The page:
Munich’s annual Oktoberfest is rightly regarded as a bacchanal with 6.3 million of your closest drinking buddies, but there’s also a county fair component, with dozens of antique tractors and carnival rides like Eva’s Trip to Paradise.
An early 20th Century tilt-a-whirl without the whirl, Eva’s Trip is powered by its original 11-hp Siemens motor, in service since 1939. The Germans call it a roller coaster, but compared to the thrill rides elsewhere on the fairgrounds, it’s a tame relic.
A similar analogy applies to the machines that make food. Mixers, ovens and even robots have the same functionality today as they did decades ago, but automation advances create a night-and-day comparison in terms of performance. And the best, as they say, is yet to come.
The programmable logic controller is the automation equivalent of Eva’s Trip. No automation vendor will say it out loud — they collectively sell millions every year — but the PLC is obsolete technology. Sure, it provides the logic needed to safely and efficiently run a machine, and its industrial hardness is unquestioned, but PC-based controls are essential in the era of Big Data.
The Achilles heel of automation is loss of flexibility, an easy trade-off when production schedules are static. The trend in food and beverage is in the opposite direction, points out Eckard Eberle, CEO of process automation at Siemens Process Automation in Nuremberg, Germany. The flexibility challenge is further complicated at companies with multiple facilities, none of which is ever identical. That works against operational efficiency.
Extracting data from sensors and field devices as well as controls is well and good, but unless it can be converted to useful information, the effort is wasted. Collecting data isn’t hard: Siemens’ Craig Nelson, senior product manager-motion control, cites the example of a manufacturer who currently consolidates 30,000 data points a minute from its facility. “People who are on the leading edge of the digital factory view data as their competitive advantage in asset utilization, waste reduction and peak-demand shaving to reach the optimal point to produce,” says Nelson.
The data beast drives supply chain optimization. The Barilla Group recently launched an experiment that matches raw material genealogy with product serialization. Working with the Italian division of Cisco, Barilla is printing QR codes on farfilla pasta and tomato and basil sauce containers sold in Italy.
By scanning the code with a smart phone, shoppers are linked to a website where details on where the raw materials were harvested, where the grain was milled, which plant processed it and when the finished good was distributed. The “digital passport” embedded in the code ostensibly advances food safety and answers the “where did this food come from?” question posed by consumers -- although the more significant advantage may be the supply-chain visibility it should provide Barilla.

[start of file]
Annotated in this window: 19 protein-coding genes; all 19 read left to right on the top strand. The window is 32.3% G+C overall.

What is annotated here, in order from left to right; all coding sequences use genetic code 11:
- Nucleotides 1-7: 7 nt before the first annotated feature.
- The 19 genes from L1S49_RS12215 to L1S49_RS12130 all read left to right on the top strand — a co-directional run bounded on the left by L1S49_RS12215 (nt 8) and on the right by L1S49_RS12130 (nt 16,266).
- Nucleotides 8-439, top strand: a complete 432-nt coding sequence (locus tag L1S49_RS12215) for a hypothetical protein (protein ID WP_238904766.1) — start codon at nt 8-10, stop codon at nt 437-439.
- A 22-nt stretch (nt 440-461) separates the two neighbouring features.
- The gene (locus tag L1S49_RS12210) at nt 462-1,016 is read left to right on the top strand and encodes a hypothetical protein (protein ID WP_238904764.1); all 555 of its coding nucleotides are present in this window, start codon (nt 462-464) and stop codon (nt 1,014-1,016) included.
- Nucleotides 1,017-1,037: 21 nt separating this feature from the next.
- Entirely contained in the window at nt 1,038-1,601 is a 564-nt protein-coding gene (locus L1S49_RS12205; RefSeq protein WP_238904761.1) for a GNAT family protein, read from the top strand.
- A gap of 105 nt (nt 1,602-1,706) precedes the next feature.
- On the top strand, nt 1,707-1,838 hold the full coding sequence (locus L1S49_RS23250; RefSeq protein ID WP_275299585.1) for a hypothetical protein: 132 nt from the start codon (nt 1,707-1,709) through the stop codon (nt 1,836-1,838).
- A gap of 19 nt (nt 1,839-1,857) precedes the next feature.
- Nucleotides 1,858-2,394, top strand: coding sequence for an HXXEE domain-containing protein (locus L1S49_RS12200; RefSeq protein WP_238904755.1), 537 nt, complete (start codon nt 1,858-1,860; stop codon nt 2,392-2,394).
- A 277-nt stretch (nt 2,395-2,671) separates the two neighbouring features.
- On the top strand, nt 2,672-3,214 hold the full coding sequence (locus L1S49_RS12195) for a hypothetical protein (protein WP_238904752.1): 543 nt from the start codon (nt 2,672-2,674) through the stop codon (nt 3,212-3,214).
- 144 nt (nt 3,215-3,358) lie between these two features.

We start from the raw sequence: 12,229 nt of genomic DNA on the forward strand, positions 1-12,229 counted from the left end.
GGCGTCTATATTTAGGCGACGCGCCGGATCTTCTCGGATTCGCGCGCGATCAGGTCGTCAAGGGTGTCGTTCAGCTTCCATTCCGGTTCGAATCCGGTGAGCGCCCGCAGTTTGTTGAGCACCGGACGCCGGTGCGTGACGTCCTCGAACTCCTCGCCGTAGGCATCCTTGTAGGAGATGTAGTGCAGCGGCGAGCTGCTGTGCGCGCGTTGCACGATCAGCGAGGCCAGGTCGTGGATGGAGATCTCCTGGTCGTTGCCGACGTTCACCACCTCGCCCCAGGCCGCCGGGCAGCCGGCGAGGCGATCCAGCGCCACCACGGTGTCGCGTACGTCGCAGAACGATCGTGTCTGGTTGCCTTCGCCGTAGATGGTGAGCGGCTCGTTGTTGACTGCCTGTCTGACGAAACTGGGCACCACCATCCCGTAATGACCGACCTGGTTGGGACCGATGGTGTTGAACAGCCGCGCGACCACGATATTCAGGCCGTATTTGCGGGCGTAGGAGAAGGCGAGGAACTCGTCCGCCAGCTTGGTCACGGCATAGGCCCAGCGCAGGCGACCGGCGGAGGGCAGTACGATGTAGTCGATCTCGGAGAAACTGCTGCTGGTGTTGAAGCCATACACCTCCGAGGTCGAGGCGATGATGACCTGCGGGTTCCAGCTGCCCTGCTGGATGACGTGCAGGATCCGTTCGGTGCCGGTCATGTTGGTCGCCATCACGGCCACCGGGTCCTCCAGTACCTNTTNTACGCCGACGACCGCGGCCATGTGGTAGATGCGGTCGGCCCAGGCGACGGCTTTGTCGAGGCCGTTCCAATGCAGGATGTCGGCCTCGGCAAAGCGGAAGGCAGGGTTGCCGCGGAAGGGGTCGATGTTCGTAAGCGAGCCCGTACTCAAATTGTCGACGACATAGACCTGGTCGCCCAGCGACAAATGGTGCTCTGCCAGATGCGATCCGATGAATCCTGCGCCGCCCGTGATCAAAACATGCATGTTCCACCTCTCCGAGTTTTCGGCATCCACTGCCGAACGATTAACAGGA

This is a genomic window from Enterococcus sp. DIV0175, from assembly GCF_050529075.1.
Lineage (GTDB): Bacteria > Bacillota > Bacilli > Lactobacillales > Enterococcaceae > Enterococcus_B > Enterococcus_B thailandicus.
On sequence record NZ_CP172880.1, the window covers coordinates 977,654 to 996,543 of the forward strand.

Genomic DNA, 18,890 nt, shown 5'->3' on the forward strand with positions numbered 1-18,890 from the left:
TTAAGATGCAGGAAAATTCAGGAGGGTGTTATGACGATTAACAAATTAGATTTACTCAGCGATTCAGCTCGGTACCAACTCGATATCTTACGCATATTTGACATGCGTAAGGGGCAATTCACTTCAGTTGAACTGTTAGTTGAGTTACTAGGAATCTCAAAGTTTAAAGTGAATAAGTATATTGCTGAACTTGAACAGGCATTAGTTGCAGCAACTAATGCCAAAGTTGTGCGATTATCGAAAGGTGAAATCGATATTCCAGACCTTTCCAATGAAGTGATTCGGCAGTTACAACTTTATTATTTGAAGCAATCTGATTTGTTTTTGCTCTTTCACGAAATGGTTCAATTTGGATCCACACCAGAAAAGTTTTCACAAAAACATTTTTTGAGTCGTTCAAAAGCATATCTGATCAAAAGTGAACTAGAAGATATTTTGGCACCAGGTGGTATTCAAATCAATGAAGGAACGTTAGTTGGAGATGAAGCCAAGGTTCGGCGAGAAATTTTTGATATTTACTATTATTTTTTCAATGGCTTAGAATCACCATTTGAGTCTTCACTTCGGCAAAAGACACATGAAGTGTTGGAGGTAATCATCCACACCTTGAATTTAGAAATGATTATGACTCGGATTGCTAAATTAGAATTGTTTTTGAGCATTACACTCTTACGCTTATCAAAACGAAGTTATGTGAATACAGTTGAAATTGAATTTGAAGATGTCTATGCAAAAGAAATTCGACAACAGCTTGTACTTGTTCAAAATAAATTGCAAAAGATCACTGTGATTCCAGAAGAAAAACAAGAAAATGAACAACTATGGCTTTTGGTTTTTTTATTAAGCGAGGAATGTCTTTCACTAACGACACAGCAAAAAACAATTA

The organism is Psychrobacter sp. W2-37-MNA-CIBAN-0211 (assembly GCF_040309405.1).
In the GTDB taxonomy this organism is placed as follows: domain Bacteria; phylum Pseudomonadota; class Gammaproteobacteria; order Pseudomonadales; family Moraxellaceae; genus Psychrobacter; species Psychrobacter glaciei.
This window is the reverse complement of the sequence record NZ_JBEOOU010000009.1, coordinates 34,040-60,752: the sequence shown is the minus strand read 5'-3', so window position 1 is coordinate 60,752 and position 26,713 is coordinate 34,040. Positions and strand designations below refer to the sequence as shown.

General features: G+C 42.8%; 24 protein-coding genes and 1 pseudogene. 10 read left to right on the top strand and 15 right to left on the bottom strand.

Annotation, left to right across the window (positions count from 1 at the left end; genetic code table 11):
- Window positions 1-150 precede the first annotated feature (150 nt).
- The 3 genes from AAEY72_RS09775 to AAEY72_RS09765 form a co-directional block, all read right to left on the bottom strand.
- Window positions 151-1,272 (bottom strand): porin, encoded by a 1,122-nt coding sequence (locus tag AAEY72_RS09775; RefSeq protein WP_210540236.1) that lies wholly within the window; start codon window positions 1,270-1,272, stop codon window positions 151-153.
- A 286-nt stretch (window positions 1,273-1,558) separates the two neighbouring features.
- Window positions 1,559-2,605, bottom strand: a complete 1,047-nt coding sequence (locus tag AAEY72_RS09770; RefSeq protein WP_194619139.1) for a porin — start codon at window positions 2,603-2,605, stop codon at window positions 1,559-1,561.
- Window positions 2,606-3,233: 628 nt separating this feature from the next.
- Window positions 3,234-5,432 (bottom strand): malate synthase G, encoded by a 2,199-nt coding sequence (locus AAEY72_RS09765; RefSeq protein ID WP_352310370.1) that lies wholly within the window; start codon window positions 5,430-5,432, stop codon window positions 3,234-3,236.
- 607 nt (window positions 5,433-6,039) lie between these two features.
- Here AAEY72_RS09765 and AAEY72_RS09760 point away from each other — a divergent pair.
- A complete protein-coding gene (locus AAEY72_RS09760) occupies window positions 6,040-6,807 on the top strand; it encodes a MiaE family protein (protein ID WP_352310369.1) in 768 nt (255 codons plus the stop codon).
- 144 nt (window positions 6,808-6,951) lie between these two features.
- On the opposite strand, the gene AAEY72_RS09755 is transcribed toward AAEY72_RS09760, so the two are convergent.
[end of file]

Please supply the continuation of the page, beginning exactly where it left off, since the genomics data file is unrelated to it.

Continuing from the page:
“The Internet of Everything changes the way we farm, produce, distribute and consume food, making it more transparent and therefore safer,” Agostino Santoni, CEO of Cisco Italia, maintained in a prepared statement. But the pilot project is really a baby step in the more ambitious goal to track the more than 1,000 raw materials Barilla sources, all the way from the farm field to the supermarket. Data manipulation on a massive scale will be required, and farfilla and sauce are the shakedown test.
Big Data and its sister, the Internet of Things, also play a central role in another Cisco project involving Sugar Creek Packing Co. , Washington Court House, Ohio. The company recently commissioned a brownfield project in Cambridge City, Ind., a facility acquired from a bankrupt food processor. Harvesting large amounts of data and feeding it back as actionable information was considered essential for establishing a high-performance work team structure at the new plant, explains Ed Rodden, chief information officer.
“High-performance work teams are quite different from what you see in traditional meat processing facilities, where top-down management is typical,” says Rodden, The semi-autonomous teams work with little supervision, with production, maintenance and HR issues handled by team members. If they are to hit their production targets, they need meaningful feedback. Video monitors with KPI numbers are insufficient.
A sous vide cooking system is the centerpiece in Cambridge City. “That’s a disruptive cooking technology and a highly automated system, with hundreds of sensors to control the process,” Rodden says. To access the data, team members use a Cisco mobile app called Jabber, “essentially an IP phone,” he adds. Conventional cell phone coverage in an industrial facility is spotty at best, and installing a booster system would have added $300-500 million to project cost. Jabber radios essentially function like a desk phone and integrate easily with plant software.